SPOKANE, Wash. -

The buzz this weekend was about a massive hack where an unknown person hacked into the accounts of at least 100 celebrities, then leaked their personal photos online. Just because you're not a celebrity and don't have nude photos stored on your mobile devices doesn't mean you're safe from hackers.

While it's easy to sit back and say that somehow these celebrities deserve this type of treatment, keep in mind that these accounts were private.

If a hacker can get into their accounts for pictures, of course they can access personal information, text messages and even e-mails you don't want anyone to see because this was likely a breach of their iCloud accounts. The iCloud and other servers store your data for you. What you have in there depends on the settings you select. Just because you've deleted something from your phone or tablet doesn't mean it's gone.

"Even if you have deleted photos from your phone, oftentimes they've already been uploaded into the cloud," says USC Professor Clifford Neuman. "When you delete them from your phone, they continue to exist."

It's all about your settings. What do you have that's automatically being uploaded to the cloud? Or Dropbox?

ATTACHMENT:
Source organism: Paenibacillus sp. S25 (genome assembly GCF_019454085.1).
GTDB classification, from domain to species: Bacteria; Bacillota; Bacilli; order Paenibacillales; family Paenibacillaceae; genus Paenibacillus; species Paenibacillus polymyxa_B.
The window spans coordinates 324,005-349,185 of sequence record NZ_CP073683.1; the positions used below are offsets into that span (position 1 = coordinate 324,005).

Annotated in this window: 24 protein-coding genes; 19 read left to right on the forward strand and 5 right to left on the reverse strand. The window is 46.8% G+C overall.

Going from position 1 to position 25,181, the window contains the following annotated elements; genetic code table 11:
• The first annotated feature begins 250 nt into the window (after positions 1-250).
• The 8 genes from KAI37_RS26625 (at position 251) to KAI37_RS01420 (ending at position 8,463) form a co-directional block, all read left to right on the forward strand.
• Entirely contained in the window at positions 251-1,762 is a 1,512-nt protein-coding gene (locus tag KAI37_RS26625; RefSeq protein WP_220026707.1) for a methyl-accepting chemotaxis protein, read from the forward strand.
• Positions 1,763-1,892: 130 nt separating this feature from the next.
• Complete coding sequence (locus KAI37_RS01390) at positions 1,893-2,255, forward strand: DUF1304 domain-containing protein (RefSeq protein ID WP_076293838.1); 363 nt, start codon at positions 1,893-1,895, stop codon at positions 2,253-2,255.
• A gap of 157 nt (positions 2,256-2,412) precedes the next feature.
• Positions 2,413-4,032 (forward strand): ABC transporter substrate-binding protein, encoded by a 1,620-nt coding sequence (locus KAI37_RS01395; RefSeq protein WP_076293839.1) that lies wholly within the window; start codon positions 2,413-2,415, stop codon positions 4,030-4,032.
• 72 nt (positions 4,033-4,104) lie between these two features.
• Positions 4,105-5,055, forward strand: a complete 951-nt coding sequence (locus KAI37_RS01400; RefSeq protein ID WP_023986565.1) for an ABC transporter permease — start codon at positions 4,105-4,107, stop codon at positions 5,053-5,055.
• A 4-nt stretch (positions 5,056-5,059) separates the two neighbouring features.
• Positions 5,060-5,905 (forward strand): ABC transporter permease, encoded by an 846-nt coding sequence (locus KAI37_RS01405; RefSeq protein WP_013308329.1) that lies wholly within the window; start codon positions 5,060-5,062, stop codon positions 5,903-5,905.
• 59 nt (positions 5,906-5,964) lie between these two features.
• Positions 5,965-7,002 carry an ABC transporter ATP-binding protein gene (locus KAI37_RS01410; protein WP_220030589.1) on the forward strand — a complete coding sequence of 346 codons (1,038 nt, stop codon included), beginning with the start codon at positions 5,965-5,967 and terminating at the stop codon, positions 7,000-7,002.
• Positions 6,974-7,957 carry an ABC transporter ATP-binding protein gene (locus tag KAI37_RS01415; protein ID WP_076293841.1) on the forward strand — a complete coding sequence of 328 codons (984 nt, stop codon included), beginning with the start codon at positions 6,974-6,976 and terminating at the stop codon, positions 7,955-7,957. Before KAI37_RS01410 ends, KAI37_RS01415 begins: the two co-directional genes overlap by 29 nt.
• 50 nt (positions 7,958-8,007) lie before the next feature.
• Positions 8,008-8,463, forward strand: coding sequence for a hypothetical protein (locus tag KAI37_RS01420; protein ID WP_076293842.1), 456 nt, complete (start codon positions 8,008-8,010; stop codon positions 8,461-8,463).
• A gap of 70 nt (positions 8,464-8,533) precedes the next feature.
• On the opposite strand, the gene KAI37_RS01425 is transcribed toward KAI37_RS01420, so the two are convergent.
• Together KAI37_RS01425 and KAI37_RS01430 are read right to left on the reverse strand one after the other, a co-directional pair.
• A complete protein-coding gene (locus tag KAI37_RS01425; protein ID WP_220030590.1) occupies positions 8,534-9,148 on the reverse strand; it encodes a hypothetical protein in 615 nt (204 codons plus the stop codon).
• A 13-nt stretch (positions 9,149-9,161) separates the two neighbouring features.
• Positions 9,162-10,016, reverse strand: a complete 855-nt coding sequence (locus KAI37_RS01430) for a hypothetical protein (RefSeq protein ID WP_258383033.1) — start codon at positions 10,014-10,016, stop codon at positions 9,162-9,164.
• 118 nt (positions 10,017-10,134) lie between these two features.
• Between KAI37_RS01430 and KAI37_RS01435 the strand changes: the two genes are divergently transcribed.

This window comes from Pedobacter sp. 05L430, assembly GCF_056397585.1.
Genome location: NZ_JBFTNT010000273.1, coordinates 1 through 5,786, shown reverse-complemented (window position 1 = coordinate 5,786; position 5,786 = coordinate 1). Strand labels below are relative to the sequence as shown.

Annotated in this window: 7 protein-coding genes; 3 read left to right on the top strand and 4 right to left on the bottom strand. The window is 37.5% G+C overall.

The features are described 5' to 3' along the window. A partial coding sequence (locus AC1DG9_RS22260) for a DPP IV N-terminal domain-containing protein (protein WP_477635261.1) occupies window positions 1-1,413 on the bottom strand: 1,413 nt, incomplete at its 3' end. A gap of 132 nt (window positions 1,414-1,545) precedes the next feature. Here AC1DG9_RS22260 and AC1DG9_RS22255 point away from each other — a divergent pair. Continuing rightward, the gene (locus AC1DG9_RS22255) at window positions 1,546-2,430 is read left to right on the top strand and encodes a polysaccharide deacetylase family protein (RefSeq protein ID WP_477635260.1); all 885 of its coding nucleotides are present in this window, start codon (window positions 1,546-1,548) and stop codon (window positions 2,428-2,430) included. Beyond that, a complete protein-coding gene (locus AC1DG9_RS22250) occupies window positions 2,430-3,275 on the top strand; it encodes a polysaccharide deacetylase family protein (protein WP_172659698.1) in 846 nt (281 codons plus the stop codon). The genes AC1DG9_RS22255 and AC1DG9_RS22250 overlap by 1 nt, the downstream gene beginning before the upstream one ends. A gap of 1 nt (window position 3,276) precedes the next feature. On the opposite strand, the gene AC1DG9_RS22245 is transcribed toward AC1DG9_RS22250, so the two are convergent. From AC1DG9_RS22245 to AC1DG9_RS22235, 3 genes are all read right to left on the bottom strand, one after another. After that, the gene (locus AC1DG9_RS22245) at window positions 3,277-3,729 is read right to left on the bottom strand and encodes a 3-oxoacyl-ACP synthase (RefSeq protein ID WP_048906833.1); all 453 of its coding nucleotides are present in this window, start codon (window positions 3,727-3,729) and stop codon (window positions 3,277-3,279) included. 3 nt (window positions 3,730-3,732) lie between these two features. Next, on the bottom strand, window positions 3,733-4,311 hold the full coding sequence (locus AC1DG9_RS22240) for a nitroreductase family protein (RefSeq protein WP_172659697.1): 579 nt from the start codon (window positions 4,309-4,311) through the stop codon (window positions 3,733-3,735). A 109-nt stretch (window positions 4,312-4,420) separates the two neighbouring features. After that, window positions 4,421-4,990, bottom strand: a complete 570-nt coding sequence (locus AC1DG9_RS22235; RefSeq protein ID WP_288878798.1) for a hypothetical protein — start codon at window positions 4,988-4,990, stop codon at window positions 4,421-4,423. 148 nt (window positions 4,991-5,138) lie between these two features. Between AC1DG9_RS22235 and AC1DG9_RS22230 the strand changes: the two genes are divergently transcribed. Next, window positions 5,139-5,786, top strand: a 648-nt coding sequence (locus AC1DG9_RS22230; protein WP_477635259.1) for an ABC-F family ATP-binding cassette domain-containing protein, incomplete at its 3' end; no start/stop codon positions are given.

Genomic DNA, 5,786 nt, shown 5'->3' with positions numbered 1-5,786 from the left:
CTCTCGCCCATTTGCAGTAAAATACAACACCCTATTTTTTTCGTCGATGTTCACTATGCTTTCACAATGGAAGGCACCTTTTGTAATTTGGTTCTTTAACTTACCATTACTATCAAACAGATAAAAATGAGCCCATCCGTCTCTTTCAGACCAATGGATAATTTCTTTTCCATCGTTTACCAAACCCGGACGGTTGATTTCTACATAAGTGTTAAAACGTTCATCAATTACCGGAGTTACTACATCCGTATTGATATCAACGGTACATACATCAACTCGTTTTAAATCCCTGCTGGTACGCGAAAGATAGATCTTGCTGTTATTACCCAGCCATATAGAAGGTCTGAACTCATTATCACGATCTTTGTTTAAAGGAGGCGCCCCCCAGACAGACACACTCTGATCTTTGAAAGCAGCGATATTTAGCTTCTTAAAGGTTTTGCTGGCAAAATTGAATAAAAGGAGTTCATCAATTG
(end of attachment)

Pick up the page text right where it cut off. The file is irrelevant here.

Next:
The easiest thing to do is go into your settings and turn off that automatic sync. Beyond that, it's about account protection. Make sure your passwords are difficult to figure out. While it can be confusing at times to include numbers and special characters in your password, those things do make your account more secure. Also, keep different passwords for all your accounts.

Yes, it's hard to remember 10 different passwords sometimes, but it's better than giving a hacker easy access to multiple accounts.

Finally, if you get rid of a phone or tablet, wipe it clean. Do a full factory reset. If you must keep personal documents and photos on your devices, use an encrypted file.

For more ways to protect yourself and turn off automatic streams, check out this article.